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No 'call' made on parade to Hill occupied by Mayo fans

JIM GAVIN has stated that Dublin did not deliberately curtail their pre-match parade before last year's All-Ireland SFC final due to the presence of a large congregation of Mayo supporters on Hill 16.

The Connacht champions retained and sold their full allocation of Hill 16 tickets for the final and a hefty Mayo presence on the terrace was noticeable more than an hour before throw-in, as Mayo beat Tyrone in the day's minor decider.

Subsequently, and in something of a breach of protocol, Dublin dispersed from the parade prior to the procession reaching the Railway End, leading to speculation that a directive had been issued by management.

"There was no pre-planned call on that one, no," insisted Gavin ahead of Dublin's first meeting with Mayo since that day.

"The way we approach the game, it doesn't matter where we play whether it's Celtic Park or Omagh or Croke Park. Once the game actually starts, those distractions we control and it doesn't really matter what influence the crowd has or any perceived influence on the game."


During the game itself, Gavin lost Paul Mannion to a hamstring injury and Jonny Cooper to concussion and by the end, Eoghan O'Gara too snapped his hamstring while Rory O'Carroll suffered a blow that transpired also to be concussion, though the latter two finished the match.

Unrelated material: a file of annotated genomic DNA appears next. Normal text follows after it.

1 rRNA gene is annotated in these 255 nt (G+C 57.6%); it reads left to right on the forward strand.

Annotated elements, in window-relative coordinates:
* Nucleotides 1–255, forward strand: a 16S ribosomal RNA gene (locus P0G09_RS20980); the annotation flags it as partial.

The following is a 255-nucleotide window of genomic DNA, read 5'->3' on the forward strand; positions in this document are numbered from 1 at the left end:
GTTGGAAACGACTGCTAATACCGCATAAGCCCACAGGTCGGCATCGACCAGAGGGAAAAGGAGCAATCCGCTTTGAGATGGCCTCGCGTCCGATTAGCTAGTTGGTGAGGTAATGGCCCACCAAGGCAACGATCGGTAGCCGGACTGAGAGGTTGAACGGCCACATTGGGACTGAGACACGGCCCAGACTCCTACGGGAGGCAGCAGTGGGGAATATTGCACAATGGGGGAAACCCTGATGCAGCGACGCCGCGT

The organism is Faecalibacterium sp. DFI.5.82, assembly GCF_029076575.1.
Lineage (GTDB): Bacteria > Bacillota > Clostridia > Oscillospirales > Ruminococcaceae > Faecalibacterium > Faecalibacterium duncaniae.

"As a management team we try to prepare as best we can to cover all bases but the game was so dynamic and so fluid, there was a lot of unpredictability in it as well," Gavin explained.

"The first half was a really tense and physical contest and both sides were really hard at it. It opened up a bit in the second half, we picked up some injuries on the way and Mayo got some scores and you're just happy to get over the line.

"We couldn't predict the injuries that we picked up, but that's sport and it's a credit to the players that they picked up and saw the game out."

Gavin also insisted that his abiding memory of the day was "a great sense of satisfaction having won and happiness for the players after seeing the work that they put in and the self-sacrifice that they got their rewards for that.

"There are such fine margins," he concluded, "so it was great satisfaction for them."